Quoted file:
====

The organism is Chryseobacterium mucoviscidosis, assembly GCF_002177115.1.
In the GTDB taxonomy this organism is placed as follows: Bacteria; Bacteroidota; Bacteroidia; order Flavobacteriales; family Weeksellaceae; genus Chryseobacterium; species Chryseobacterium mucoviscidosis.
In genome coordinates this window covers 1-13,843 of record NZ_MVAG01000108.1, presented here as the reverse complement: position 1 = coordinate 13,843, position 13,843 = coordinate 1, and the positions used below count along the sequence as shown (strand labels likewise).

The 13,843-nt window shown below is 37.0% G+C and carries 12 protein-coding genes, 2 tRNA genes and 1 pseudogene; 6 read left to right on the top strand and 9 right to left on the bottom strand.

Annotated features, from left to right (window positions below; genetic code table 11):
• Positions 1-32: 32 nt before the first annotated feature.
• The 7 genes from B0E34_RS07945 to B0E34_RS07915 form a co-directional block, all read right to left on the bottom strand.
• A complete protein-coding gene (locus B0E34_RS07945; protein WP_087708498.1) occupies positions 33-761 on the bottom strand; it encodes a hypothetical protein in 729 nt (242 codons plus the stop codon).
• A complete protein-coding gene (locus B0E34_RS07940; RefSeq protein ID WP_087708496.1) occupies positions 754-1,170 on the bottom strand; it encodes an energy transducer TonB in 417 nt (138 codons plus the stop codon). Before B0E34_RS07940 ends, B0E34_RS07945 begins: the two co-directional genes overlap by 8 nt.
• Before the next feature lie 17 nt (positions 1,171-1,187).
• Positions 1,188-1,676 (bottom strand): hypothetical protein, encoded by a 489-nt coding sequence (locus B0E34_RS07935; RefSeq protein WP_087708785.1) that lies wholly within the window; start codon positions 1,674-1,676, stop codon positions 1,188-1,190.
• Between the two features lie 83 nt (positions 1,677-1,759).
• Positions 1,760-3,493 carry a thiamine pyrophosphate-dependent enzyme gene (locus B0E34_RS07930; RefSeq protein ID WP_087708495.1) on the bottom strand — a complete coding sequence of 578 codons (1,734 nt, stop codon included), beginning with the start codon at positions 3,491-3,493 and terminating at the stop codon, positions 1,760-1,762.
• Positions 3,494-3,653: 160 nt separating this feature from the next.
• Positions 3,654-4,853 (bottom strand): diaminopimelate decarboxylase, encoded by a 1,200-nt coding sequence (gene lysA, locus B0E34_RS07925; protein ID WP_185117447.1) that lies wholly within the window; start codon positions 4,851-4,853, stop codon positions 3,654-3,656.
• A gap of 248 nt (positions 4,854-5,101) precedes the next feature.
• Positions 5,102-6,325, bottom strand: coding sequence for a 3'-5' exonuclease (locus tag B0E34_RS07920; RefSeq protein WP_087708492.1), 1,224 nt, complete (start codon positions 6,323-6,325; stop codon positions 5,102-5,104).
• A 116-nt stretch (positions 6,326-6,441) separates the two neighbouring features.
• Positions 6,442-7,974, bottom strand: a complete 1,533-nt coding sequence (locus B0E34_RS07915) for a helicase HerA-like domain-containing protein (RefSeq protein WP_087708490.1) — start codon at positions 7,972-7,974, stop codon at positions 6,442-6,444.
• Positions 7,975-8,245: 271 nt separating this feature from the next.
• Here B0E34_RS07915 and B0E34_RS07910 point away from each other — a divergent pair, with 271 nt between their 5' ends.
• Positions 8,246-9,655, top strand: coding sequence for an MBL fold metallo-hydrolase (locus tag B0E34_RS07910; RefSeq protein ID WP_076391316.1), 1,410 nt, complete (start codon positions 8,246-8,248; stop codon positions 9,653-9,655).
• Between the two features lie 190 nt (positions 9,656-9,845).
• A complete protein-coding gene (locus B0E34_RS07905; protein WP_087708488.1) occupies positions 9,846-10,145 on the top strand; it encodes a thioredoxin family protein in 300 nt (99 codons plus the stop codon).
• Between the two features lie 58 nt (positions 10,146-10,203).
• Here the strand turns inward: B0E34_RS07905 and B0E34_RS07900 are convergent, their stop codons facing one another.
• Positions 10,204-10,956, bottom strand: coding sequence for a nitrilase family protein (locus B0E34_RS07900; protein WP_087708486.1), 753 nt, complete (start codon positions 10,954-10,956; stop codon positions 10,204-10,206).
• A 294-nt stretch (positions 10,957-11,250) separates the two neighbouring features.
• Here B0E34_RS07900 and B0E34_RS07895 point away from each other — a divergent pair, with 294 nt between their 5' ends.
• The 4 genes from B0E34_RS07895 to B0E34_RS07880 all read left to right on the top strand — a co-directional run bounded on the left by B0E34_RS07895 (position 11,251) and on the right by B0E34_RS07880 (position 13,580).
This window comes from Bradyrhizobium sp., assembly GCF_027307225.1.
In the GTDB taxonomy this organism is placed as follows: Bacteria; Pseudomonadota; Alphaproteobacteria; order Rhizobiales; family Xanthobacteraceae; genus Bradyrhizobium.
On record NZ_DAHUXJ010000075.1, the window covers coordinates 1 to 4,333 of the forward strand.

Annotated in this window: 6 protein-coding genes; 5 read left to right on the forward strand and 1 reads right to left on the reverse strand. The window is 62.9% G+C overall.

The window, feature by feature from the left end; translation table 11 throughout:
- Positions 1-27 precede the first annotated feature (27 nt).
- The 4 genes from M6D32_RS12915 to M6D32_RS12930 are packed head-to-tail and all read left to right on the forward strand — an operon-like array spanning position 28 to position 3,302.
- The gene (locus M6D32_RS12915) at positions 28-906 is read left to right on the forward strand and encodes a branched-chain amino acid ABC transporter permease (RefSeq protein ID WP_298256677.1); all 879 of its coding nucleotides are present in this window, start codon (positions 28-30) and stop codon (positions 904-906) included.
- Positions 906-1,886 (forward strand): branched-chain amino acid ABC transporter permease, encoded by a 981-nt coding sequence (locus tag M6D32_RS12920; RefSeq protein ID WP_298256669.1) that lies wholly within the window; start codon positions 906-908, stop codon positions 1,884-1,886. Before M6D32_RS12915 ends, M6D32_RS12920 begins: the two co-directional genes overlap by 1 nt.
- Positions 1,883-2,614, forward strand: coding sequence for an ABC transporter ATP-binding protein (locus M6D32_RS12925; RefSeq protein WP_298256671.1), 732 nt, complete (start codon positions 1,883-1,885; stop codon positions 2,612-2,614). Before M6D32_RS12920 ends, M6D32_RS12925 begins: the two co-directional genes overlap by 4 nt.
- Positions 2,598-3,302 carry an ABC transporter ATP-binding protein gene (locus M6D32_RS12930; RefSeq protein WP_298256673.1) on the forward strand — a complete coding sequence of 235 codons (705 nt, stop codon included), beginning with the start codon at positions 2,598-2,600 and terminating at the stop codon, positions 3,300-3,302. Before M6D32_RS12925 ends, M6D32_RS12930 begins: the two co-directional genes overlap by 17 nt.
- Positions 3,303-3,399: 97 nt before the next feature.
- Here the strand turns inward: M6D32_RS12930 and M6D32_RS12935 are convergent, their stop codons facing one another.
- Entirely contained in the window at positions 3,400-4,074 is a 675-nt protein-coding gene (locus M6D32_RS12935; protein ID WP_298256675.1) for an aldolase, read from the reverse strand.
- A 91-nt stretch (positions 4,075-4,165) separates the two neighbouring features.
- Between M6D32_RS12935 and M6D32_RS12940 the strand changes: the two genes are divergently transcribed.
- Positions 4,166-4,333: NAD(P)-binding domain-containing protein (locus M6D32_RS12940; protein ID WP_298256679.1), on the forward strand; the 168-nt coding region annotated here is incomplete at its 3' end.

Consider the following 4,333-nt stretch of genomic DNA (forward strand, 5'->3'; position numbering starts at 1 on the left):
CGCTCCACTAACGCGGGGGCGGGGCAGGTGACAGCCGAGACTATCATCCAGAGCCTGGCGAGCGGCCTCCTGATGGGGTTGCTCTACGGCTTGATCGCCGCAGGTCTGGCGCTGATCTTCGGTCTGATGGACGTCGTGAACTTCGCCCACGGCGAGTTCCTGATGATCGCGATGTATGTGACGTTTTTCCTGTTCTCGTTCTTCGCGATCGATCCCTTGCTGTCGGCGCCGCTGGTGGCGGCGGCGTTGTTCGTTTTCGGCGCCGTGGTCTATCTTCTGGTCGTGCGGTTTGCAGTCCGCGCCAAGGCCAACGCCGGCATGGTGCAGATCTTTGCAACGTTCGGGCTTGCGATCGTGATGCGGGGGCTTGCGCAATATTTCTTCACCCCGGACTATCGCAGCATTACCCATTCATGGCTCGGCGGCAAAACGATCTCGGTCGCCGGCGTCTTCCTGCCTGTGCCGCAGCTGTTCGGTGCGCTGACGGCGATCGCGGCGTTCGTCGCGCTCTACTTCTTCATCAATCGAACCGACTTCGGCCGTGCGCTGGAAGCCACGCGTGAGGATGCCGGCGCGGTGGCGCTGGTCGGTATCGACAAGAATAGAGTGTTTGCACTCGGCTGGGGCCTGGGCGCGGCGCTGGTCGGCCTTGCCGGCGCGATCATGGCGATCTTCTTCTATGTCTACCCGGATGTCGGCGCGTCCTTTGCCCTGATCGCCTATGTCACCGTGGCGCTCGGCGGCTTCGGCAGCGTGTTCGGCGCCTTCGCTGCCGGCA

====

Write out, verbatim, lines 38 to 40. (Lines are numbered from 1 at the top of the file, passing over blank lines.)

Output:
- The gene (locus M6D32_RS12915) at positions 28-906 is read left to right on the forward strand and encodes a branched-chain amino acid ABC transporter permease (RefSeq protein ID WP_298256677.1); all 879 of its coding nucleotides are present in this window, start codon (positions 28-30) and stop codon (positions 904-906) included.
- Positions 906-1,886 (forward strand): branched-chain amino acid ABC transporter permease, encoded by a 981-nt coding sequence (locus tag M6D32_RS12920; RefSeq protein ID WP_298256669.1) that lies wholly within the window; start codon positions 906-908, stop codon positions 1,884-1,886. Before M6D32_RS12915 ends, M6D32_RS12920 begins: the two co-directional genes overlap by 1 nt.
- Positions 1,883-2,614, forward strand: coding sequence for an ABC transporter ATP-binding protein (locus M6D32_RS12925; RefSeq protein WP_298256671.1), 732 nt, complete (start codon positions 1,883-1,885; stop codon positions 2,612-2,614). Before M6D32_RS12920 ends, M6D32_RS12925 begins: the two co-directional genes overlap by 4 nt.